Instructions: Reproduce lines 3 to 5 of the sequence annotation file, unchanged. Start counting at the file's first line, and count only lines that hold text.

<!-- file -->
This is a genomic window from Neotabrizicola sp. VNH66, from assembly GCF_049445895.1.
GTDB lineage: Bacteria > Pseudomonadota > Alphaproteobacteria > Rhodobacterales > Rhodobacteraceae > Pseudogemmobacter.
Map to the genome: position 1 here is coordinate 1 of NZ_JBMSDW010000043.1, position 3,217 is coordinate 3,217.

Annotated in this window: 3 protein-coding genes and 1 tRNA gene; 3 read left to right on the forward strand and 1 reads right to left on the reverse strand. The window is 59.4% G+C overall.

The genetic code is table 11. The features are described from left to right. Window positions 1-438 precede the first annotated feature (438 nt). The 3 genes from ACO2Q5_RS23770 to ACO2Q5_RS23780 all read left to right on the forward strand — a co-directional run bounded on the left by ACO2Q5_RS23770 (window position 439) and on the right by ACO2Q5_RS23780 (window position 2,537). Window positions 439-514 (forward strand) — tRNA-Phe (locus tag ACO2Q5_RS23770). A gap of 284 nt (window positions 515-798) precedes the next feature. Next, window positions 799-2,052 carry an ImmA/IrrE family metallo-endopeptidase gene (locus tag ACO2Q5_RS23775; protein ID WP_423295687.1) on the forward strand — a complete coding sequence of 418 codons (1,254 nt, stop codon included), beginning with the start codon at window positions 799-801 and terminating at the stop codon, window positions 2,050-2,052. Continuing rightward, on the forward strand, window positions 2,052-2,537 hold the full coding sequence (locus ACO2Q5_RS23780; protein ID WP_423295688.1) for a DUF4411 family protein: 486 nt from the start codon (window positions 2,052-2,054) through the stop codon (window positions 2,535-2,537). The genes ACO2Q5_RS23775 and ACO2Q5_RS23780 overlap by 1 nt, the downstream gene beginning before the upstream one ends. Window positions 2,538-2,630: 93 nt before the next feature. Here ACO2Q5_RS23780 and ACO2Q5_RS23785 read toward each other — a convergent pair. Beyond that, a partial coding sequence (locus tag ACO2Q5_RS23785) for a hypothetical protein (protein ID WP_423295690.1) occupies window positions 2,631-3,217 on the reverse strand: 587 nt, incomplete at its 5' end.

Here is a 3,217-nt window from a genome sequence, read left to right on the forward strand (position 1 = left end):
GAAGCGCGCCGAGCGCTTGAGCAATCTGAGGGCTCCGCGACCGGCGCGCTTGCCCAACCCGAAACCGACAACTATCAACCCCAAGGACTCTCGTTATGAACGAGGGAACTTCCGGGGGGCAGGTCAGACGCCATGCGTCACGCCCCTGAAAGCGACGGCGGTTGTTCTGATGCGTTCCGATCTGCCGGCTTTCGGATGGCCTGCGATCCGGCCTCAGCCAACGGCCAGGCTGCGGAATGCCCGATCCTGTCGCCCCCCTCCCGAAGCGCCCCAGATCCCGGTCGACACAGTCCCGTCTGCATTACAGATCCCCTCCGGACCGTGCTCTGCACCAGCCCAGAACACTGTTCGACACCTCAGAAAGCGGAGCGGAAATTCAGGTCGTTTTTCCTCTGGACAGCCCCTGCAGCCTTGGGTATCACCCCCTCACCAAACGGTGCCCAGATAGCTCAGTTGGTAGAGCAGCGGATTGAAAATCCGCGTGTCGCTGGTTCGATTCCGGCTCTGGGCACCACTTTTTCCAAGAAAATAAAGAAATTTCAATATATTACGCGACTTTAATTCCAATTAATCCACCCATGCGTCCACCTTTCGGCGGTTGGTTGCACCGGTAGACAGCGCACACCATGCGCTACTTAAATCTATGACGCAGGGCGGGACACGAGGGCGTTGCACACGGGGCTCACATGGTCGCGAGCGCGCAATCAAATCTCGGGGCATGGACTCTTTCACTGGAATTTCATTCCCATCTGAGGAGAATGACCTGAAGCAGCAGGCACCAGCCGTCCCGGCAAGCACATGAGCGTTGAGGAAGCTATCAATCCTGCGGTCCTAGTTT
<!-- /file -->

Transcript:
Map to the genome: position 1 here is coordinate 1 of NZ_JBMSDW010000043.1, position 3,217 is coordinate 3,217.

Annotated in this window: 3 protein-coding genes and 1 tRNA gene; 3 read left to right on the forward strand and 1 reads right to left on the reverse strand. The window is 59.4% G+C overall.

The genetic code is table 11. The features are described from left to right. Window positions 1-438 precede the first annotated feature (438 nt). The 3 genes from ACO2Q5_RS23770 to ACO2Q5_RS23780 all read left to right on the forward strand — a co-directional run bounded on the left by ACO2Q5_RS23770 (window position 439) and on the right by ACO2Q5_RS23780 (window position 2,537). Window positions 439-514 (forward strand) — tRNA-Phe (locus tag ACO2Q5_RS23770). A gap of 284 nt (window positions 515-798) precedes the next feature. Next, window positions 799-2,052 carry an ImmA/IrrE family metallo-endopeptidase gene (locus tag ACO2Q5_RS23775; protein ID WP_423295687.1) on the forward strand — a complete coding sequence of 418 codons (1,254 nt, stop codon included), beginning with the start codon at window positions 799-801 and terminating at the stop codon, window positions 2,050-2,052. Continuing rightward, on the forward strand, window positions 2,052-2,537 hold the full coding sequence (locus ACO2Q5_RS23780; protein ID WP_423295688.1) for a DUF4411 family protein: 486 nt from the start codon (window positions 2,052-2,054) through the stop codon (window positions 2,535-2,537). The genes ACO2Q5_RS23775 and ACO2Q5_RS23780 overlap by 1 nt, the downstream gene beginning before the upstream one ends. Window positions 2,538-2,630: 93 nt before the next feature. Here ACO2Q5_RS23780 and ACO2Q5_RS23785 read toward each other — a convergent pair. Beyond that, a partial coding sequence (locus tag ACO2Q5_RS23785) for a hypothetical protein (protein ID WP_423295690.1) occupies window positions 2,631-3,217 on the reverse strand: 587 nt, incomplete at its 5' end.